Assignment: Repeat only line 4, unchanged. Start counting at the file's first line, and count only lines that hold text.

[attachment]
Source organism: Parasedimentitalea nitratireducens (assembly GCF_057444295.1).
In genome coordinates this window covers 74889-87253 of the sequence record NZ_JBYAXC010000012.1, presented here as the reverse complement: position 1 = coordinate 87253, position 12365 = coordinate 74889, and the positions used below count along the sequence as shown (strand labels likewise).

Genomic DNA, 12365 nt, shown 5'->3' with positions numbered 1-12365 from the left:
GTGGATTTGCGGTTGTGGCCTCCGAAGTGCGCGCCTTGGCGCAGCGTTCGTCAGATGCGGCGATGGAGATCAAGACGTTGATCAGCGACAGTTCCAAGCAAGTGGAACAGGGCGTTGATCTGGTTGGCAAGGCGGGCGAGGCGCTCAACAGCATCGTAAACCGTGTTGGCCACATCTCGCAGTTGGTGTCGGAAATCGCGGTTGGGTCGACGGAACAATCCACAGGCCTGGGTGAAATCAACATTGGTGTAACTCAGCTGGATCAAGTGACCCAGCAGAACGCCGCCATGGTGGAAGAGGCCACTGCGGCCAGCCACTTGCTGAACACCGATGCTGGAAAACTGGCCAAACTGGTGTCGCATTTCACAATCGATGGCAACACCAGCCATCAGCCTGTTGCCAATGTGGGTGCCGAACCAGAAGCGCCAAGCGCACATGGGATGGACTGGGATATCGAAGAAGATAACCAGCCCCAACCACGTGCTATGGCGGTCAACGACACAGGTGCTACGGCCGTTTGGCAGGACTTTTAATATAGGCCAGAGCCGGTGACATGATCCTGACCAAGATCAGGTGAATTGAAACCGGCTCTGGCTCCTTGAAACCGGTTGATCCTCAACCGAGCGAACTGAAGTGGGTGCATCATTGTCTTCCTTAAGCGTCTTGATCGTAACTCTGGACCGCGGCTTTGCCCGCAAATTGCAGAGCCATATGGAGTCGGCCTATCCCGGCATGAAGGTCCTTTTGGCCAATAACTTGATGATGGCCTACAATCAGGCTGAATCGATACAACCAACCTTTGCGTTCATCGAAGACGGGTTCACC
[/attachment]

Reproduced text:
GTGGATTTGCGGTTGTGGCCTCCGAAGTGCGCGCCTTGGCGCAGCGTTCGTCAGATGCGGCGATGGAGATCAAGACGTTGATCAGCGACAGTTCCAAGCAAGTGGAACAGGGCGTTGATCTGGTTGGCAAGGCGGGCGAGGCGCTCAACAGCATCGTAAACCGTGTTGGCCACATCTCGCAGTTGGTGTCGGAAATCGCGGTTGGGTCGACGGAACAATCCACAGGCCTGGGTGAAATCAACATTGGTGTAACTCAGCTGGATCAAGTGACCCAGCAGAACGCCGCCATGGTGGAAGAGGCCACTGCGGCCAGCCACTTGCTGAACACCGATGCTGGAAAACTGGCCAAACTGGTGTCGCATTTCACAATCGATGGCAACACCAGCCATCAGCCTGTTGCCAATGTGGGTGCCGAACCAGAAGCGCCAAGCGCACATGGGATGGACTGGGATATCGAAGAAGATAACCAGCCCCAACCACGTGCTATGGCGGTCAACGACACAGGTGCTACGGCCGTTTGGCAGGACTTTTAATATAGGCCAGAGCCGGTGACATGATCCTGACCAAGATCAGGTGAATTGAAACCGGCTCTGGCTCCTTGAAACCGGTTGATCCTCAACCGAGCGAACTGAAGTGGGTGCATCATTGTCTTCCTTAAGCGTCTTGATCGTAACTCTGGACCGCGGCTTTGCCCGCAAATTGCAGAGCCATATGGAGTCGGCCTATCCCGGCATGAAGGTCCTTTTGGCCAATAACTTGATGATGGCCTACAATCAGGCTGAATCGATACAACCAACCTTTGCGTTCATCGAAGACGGGTTCACC